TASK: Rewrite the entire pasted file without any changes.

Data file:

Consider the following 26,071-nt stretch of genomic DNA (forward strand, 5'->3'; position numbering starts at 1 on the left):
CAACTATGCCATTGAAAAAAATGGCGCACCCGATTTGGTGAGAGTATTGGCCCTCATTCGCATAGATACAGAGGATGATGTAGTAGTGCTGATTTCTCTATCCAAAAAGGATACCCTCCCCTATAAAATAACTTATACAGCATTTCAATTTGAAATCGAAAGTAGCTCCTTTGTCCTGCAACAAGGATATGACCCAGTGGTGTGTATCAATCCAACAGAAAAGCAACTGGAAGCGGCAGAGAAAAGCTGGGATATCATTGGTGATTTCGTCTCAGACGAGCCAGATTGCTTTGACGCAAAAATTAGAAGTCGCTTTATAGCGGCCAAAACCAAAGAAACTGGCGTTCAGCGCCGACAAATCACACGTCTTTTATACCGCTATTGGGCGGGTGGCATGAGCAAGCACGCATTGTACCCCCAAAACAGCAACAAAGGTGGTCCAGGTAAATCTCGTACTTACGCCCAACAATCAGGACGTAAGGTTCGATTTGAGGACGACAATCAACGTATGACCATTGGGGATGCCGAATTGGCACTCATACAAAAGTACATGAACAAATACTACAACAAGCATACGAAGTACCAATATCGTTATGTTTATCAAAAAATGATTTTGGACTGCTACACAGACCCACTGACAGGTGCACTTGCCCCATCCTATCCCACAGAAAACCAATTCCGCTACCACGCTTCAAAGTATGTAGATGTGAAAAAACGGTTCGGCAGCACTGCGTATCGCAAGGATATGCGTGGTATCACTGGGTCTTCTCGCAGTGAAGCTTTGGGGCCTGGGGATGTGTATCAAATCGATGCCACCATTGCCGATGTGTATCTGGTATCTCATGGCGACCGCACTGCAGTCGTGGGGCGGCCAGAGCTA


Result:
Consider the following 26,071-nt stretch of genomic DNA (forward strand, 5'->3'; position numbering starts at 1 on the left):
CAACTATGCCATTGAAAAAAATGGCGCACCCGATTTGGTGAGAGTATTGGCCCTCATTCGCATAGATACAGAGGATGATGTAGTAGTGCTGATTTCTCTATCCAAAAAGGATACCCTCCCCTATAAAATAACTTATACAGCATTTCAATTTGAAATCGAAAGTAGCTCCTTTGTCCTGCAACAAGGATATGACCCAGTGGTGTGTATCAATCCAACAGAAAAGCAACTGGAAGCGGCAGAGAAAAGCTGGGATATCATTGGTGATTTCGTCTCAGACGAGCCAGATTGCTTTGACGCAAAAATTAGAAGTCGCTTTATAGCGGCCAAAACCAAAGAAACTGGCGTTCAGCGCCGACAAATCACACGTCTTTTATACCGCTATTGGGCGGGTGGCATGAGCAAGCACGCATTGTACCCCCAAAACAGCAACAAAGGTGGTCCAGGTAAATCTCGTACTTACGCCCAACAATCAGGACGTAAGGTTCGATTTGAGGACGACAATCAACGTATGACCATTGGGGATGCCGAATTGGCACTCATACAAAAGTACATGAACAAATACTACAACAAGCATACGAAGTACCAATATCGTTATGTTTATCAAAAAATGATTTTGGACTGCTACACAGACCCACTGACAGGTGCACTTGCCCCATCCTATCCCACAGAAAACCAATTCCGCTACCACGCTTCAAAGTATGTAGATGTGAAAAAACGGTTCGGCAGCACTGCGTATCGCAAGGATATGCGTGGTATCACTGGGTCTTCTCGCAGTGAAGCTTTGGGGCCTGGGGATGTGTATCAAATCGATGCCACCATTGCCGATGTGTATCTGGTATCTCATGGCGACCGCACTGCAGTCGTGGGGCGGCCAGAGCTA